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Escalating Violence Puts German Peacekeepers on Edge

DW staff (sp)May 31, 2006

The flare-up of violence in Afghanistan comes at a bad time for German soldiers preparing to take over the international peacekeeping force ISAF this week. But the German defense minister wants to keep the troops there.

Kabul witnessed some of the worst violence since the fall of the TalibanImage: AP

Around four and a half years after their first deployment in Afghanistan, the German army or Bundeswehr faces a new challenge this week when it takes over command of the NATO International Security Assistance Force (ISAF) for the whole of northern Afghanistan on June 1.

The timing couldn't have been worse. Over the past few days, Afghanistan has been wracked by some of the worst violence seen since US-led forces toppled the Taliban regime end of 2001.

Schwere Ausschreitungen in Kabul, Afghanistan nach Zusammenstoß von US-Militärkonvois mit Zivilfahrzeugen
Kabul witnessed some severe rioting this weekImage: AP

At least 14 people were killed in rioting that gripped the capital Kabul Monday after a US military truck slammed into civilian cars, killing around five people. Fighting has also escalated between coalition soldiers and militants from the ousted Taliban regime in the country's south. On Tuesday, fresh reports said armed men shot dead an Afghan man and three women working with international aid group ActionAid.

But German Defense Minister Franz Josef Jung is adamant that despite rising tensions, German troops will remain in Afghanistan.

Speaking to German public broadcaster ARD on Wednesday, Jung said he was concerned about recent developments in the country, but that it was all the more necessary to leave peacekeepers there. "We need more security there," Jung said.

"We have to be very alert"

In comparison to the volatile south of the country, the situation in northern Afghanistan is relatively peaceful. The Taliban and their allies are mostly active in southern and eastern areas, although militants have carried out attacks in some parts of the north too during the past year. The Taliban have declared a holy war against the government, US-led coalition forces, and aid workers, and have killed dozens of relief workers in the past.

But the recent upsurge in violence has put the estimated 1,400 German peacekeepers in the country on edge. The German army has described the situation in the country as "clearly not peaceful and stable."

Bundeswehr Afghanistan Camp Warehouse in Kabul
A German army tank in KabulImage: AP

"Overall we have to be very, very alert, probably more alert than we have been so far," General Markus Kneip, the future ISAF commander for northern Afghanistan told German news agency dpa.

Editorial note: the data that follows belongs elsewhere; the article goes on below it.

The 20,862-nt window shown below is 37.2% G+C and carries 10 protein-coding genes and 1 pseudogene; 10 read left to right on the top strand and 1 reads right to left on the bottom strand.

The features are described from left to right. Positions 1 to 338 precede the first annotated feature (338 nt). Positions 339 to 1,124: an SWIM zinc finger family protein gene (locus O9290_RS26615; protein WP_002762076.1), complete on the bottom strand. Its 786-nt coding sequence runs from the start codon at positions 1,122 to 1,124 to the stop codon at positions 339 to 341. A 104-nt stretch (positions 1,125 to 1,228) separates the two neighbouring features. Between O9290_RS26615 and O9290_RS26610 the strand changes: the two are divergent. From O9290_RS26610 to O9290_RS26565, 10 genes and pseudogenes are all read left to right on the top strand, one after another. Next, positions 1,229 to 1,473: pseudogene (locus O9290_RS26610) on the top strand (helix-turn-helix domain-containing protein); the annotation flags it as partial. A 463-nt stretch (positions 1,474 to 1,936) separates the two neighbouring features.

In recent months, the 9,000-strong NATO troops drawn from 39 countries, have been the target of a string of attacks, even in the north of the country. Last week, a massive explosion in the province of Kunduz tore through a tank belonging to the German army. However, no one was injured. But a bomb attack in Mazar-i-Sharif, the future headquarters of German troops in northern Afghanistan, last November killed a Swedish ISAF peacekeeper.

Germany also paid a high price for its deployment in Afghanistan at the beginning of the mission when it lost 18 soldiers in a bomb attack in December 2001.

Mission fraught with dangers

There's little doubt that the Bundeswehr's future mission in Afghanistan will be fraught with dangers.

Mazar-i-Sharif and its surroundings are home to some of the country's biggest poppy plantations, from which heroin is extracted. A combination of drug-related crimes and the presence of warring gang lords in the region are expected to keep the troops busy.

In addition, the future Bundeswehr military camp in Mazar-i-Sharif, one of the biggest outside of Germany, is expected to be an obvious target for insurgents.

Jaap de Hoop Scheffer
Jaap de Hoop Scheffer is bolstering troops in AfghanistanImage: AP

In an attempt to boost troop morale in the face of mounting violence, NATO Secretary General Jaap de Hoop Scheffer said Tuesday that the success of the alliance's stabilization mission in Afghanistan was "vital."

"Afghanistan remains our number one priority, and it is absolutely vital, both for the people of Afghanistan and for NATO, that we are successful," he said in a speech to the NATO parliamentary assembly meeting in Paris.